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Top Ten Things You Need To Know To Make More Money

September 8, 2014

1. Show Drive and Ambition: Take on work others don’t want to do. Employers will value you–and reward you for it too.

2. Always do your Best: Even if your job sucks and you hate it

How to Make More Money

3. Don’t Burn Bridges: Always leave your job on good terms, even if they fail you. You want them to say positive things about you.

4. Never Speak Negatively About Previous Employers: Take your grandma’s advice. If you don’t have anything positive to say, don’t say anything.

5. Don’t Post Your Life Drama on Facebook: It scares off employers. They have enough drama in the workplace already. They don’t need yours too.

6. Always be on the look out for the Next BIG Thing: If you wait until you’re ready to leave your job to look for another, it’ll be stressful and emotional, but if you’re always on the look out, then it becomes a luxury. The sky’s the limit!

7. Stay Open to Learning: If you stop reading, acquiring new skills, and researching after college, you won’t be much competition for most people. And you will likely never make six figures.

8. Apply for Jobs that are Over Your Head: A good challenge will help you learn and grow–and best of all boost your confidence.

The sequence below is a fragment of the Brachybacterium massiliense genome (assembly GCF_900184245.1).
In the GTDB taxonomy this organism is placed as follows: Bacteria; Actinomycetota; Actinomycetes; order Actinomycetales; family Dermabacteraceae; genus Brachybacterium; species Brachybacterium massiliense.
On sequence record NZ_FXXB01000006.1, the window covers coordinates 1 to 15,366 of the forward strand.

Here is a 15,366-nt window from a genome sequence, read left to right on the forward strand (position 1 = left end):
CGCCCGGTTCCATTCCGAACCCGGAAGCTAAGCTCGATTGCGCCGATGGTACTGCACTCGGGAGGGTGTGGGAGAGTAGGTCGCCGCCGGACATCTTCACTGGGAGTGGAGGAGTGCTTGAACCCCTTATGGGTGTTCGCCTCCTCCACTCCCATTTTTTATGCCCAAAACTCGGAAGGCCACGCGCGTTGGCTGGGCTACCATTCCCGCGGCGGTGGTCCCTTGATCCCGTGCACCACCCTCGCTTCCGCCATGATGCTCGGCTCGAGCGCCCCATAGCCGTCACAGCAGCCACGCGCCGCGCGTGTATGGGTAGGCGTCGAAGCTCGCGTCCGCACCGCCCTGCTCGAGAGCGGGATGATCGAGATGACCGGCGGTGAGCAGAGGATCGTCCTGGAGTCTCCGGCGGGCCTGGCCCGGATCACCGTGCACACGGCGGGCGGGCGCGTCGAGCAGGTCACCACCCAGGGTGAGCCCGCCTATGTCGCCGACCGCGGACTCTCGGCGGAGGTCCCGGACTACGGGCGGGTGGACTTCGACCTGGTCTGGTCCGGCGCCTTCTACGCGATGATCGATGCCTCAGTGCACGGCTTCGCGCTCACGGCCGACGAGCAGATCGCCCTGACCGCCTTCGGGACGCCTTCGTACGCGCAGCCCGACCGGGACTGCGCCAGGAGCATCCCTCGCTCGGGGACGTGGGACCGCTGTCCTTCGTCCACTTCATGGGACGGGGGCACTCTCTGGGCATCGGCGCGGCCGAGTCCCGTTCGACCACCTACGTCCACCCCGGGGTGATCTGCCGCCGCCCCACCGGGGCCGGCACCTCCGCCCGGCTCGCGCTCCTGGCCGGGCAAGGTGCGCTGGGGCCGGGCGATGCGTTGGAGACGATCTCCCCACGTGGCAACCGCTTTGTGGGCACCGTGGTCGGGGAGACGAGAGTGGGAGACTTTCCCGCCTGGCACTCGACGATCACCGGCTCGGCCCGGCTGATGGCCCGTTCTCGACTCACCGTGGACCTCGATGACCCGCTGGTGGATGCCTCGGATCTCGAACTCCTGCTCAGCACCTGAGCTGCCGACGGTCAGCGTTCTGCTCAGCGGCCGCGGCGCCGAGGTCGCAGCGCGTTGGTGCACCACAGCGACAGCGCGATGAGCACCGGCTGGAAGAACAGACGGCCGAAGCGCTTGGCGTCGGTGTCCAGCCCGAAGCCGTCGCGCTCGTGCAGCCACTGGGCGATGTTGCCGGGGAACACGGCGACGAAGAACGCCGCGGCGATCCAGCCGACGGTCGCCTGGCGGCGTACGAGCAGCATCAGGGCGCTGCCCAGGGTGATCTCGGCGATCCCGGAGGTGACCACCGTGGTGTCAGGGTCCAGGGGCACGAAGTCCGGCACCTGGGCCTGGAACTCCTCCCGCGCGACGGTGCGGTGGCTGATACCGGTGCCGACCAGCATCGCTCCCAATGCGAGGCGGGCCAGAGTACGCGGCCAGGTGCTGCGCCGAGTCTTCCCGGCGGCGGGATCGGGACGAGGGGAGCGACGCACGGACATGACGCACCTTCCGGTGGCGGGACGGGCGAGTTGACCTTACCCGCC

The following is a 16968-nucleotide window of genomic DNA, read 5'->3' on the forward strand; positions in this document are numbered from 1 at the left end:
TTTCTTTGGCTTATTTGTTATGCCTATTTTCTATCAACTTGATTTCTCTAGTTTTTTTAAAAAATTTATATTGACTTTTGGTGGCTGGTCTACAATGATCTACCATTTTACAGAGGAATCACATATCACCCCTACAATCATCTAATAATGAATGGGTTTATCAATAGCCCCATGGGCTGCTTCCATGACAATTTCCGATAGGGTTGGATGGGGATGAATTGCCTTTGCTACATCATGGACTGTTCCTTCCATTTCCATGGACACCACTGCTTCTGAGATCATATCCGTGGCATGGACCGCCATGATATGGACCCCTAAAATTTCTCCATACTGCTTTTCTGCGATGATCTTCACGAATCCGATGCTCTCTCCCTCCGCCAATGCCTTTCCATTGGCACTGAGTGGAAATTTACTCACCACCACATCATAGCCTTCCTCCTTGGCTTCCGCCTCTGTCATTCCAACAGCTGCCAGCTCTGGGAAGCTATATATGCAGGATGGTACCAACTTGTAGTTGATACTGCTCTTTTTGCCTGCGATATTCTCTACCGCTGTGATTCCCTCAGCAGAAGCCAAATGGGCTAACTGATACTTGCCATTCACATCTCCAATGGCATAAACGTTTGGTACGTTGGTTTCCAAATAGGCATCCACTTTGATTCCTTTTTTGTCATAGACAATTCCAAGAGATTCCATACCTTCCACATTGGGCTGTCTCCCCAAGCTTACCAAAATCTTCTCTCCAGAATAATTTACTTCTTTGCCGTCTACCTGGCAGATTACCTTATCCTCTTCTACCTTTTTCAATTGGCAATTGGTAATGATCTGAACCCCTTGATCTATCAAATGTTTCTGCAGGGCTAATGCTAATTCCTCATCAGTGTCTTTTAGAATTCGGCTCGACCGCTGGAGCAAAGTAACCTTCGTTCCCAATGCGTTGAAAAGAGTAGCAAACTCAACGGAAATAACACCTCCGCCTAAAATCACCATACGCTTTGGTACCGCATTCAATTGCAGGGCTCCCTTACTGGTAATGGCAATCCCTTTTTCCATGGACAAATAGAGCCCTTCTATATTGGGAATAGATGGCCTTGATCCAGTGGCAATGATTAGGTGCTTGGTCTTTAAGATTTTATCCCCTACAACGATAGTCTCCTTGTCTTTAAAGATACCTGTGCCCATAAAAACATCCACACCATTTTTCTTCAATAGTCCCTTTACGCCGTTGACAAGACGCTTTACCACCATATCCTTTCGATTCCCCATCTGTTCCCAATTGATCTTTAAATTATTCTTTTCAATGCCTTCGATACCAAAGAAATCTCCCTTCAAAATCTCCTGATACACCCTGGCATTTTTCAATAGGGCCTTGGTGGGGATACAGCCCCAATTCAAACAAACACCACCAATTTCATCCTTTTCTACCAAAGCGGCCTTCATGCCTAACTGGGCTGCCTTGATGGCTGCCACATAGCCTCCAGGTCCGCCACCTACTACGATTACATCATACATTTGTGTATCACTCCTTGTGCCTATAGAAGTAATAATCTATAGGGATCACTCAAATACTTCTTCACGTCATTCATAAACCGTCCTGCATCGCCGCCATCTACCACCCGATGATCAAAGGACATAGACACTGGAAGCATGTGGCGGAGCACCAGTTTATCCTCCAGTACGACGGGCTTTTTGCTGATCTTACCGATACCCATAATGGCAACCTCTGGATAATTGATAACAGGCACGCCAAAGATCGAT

9. Never Quit Your Job Before You Have Another: We’re all more appealing when we have a job.

10. Know Your Destination: Each new job should be a stepping stone to your ultimate destination, and each one should help you learn something new and move you up the corporate ladder or advance you on your career path. If it doesn’t, then it’s not worth taking.

BONUS: Never switch jobs for less than a 20% increase–but ask for 25%!

Onward!

4 Comments
  1. The Facebook comment is very true to me; people don’t seem to understand that employers and recruiters look at social media and how their employees/applicants are using it.

    • Very true. It’s unfortunate that people believe they should be able to post whatever they want to social media without any repercussions–but this point is more important after you get hired, as you are still held to a high standard and everything you do, even outside of work and on social media, can reflect negatively on your employer. If you read your employment contract and employee handbook carefully, you will find a morals clause, or something similar, that holds you to a behavioral standard as part of the terms of your employment. Not adhering to do that is legitimate cause for dismissal.

  2. probably, the other would be to find the job that you like the most! that way you would only be enjoying and earning money too instead of ‘just working’

    • Good point. Loving what you do is a huge bonus, cause if you don’t love it, no amount of money will make it better. Thanks for your comment.

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